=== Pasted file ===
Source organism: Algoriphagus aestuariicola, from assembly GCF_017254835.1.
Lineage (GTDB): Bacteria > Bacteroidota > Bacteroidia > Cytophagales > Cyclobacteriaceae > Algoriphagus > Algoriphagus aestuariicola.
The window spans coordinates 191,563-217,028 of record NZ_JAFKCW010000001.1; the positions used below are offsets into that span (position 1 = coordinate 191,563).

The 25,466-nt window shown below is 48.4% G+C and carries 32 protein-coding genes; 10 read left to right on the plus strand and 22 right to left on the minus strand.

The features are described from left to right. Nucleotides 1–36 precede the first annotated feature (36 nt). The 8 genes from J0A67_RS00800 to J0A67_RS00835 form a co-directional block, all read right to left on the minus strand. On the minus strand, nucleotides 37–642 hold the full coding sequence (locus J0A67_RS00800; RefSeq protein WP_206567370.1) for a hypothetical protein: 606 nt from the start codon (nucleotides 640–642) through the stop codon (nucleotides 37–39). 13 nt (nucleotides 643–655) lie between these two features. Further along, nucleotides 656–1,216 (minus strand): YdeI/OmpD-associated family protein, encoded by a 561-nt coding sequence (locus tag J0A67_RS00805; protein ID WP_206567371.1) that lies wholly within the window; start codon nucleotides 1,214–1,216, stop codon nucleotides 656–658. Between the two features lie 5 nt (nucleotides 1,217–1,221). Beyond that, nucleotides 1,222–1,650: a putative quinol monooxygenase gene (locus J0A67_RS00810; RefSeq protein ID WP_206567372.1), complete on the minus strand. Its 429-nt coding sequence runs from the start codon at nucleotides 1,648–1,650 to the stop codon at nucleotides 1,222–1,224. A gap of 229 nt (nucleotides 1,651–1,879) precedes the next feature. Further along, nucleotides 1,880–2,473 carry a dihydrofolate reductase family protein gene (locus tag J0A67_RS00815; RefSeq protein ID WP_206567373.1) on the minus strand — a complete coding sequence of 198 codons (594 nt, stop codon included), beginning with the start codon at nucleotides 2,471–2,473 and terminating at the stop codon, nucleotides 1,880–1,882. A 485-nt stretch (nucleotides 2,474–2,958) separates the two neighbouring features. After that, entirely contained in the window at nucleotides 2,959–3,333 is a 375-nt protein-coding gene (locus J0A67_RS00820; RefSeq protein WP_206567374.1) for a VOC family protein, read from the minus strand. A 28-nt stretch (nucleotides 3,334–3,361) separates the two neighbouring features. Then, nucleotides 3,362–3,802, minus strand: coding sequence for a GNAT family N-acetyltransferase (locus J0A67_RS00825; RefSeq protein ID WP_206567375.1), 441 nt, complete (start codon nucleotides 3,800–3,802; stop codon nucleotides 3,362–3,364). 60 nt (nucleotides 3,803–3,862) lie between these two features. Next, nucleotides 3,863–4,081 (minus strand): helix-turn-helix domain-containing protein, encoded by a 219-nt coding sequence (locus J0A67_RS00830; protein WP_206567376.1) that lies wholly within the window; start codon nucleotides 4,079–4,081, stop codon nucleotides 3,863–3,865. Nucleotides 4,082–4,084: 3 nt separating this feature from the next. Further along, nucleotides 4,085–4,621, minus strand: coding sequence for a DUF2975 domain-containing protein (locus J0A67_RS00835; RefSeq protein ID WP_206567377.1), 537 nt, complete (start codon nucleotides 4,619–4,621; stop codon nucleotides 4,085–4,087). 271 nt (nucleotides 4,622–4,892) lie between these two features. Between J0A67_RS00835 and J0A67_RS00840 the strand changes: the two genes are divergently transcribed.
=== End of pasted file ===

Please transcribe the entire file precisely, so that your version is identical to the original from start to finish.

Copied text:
Source organism: Algoriphagus aestuariicola, from assembly GCF_017254835.1.
Lineage (GTDB): Bacteria > Bacteroidota > Bacteroidia > Cytophagales > Cyclobacteriaceae > Algoriphagus > Algoriphagus aestuariicola.
The window spans coordinates 191,563-217,028 of record NZ_JAFKCW010000001.1; the positions used below are offsets into that span (position 1 = coordinate 191,563).

The 25,466-nt window shown below is 48.4% G+C and carries 32 protein-coding genes; 10 read left to right on the plus strand and 22 right to left on the minus strand.

The features are described from left to right. Nucleotides 1–36 precede the first annotated feature (36 nt). The 8 genes from J0A67_RS00800 to J0A67_RS00835 form a co-directional block, all read right to left on the minus strand. On the minus strand, nucleotides 37–642 hold the full coding sequence (locus J0A67_RS00800; RefSeq protein WP_206567370.1) for a hypothetical protein: 606 nt from the start codon (nucleotides 640–642) through the stop codon (nucleotides 37–39). 13 nt (nucleotides 643–655) lie between these two features. Further along, nucleotides 656–1,216 (minus strand): YdeI/OmpD-associated family protein, encoded by a 561-nt coding sequence (locus tag J0A67_RS00805; protein ID WP_206567371.1) that lies wholly within the window; start codon nucleotides 1,214–1,216, stop codon nucleotides 656–658. Between the two features lie 5 nt (nucleotides 1,217–1,221). Beyond that, nucleotides 1,222–1,650: a putative quinol monooxygenase gene (locus J0A67_RS00810; RefSeq protein ID WP_206567372.1), complete on the minus strand. Its 429-nt coding sequence runs from the start codon at nucleotides 1,648–1,650 to the stop codon at nucleotides 1,222–1,224. A gap of 229 nt (nucleotides 1,651–1,879) precedes the next feature. Further along, nucleotides 1,880–2,473 carry a dihydrofolate reductase family protein gene (locus tag J0A67_RS00815; RefSeq protein ID WP_206567373.1) on the minus strand — a complete coding sequence of 198 codons (594 nt, stop codon included), beginning with the start codon at nucleotides 2,471–2,473 and terminating at the stop codon, nucleotides 1,880–1,882. A 485-nt stretch (nucleotides 2,474–2,958) separates the two neighbouring features. After that, entirely contained in the window at nucleotides 2,959–3,333 is a 375-nt protein-coding gene (locus J0A67_RS00820; RefSeq protein WP_206567374.1) for a VOC family protein, read from the minus strand. A 28-nt stretch (nucleotides 3,334–3,361) separates the two neighbouring features. Then, nucleotides 3,362–3,802, minus strand: coding sequence for a GNAT family N-acetyltransferase (locus J0A67_RS00825; RefSeq protein ID WP_206567375.1), 441 nt, complete (start codon nucleotides 3,800–3,802; stop codon nucleotides 3,362–3,364). 60 nt (nucleotides 3,803–3,862) lie between these two features. Next, nucleotides 3,863–4,081 (minus strand): helix-turn-helix domain-containing protein, encoded by a 219-nt coding sequence (locus J0A67_RS00830; protein WP_206567376.1) that lies wholly within the window; start codon nucleotides 4,079–4,081, stop codon nucleotides 3,863–3,865. Nucleotides 4,082–4,084: 3 nt separating this feature from the next. Further along, nucleotides 4,085–4,621, minus strand: coding sequence for a DUF2975 domain-containing protein (locus J0A67_RS00835; RefSeq protein ID WP_206567377.1), 537 nt, complete (start codon nucleotides 4,619–4,621; stop codon nucleotides 4,085–4,087). 271 nt (nucleotides 4,622–4,892) lie between these two features. Between J0A67_RS00835 and J0A67_RS00840 the strand changes: the two genes are divergently transcribed.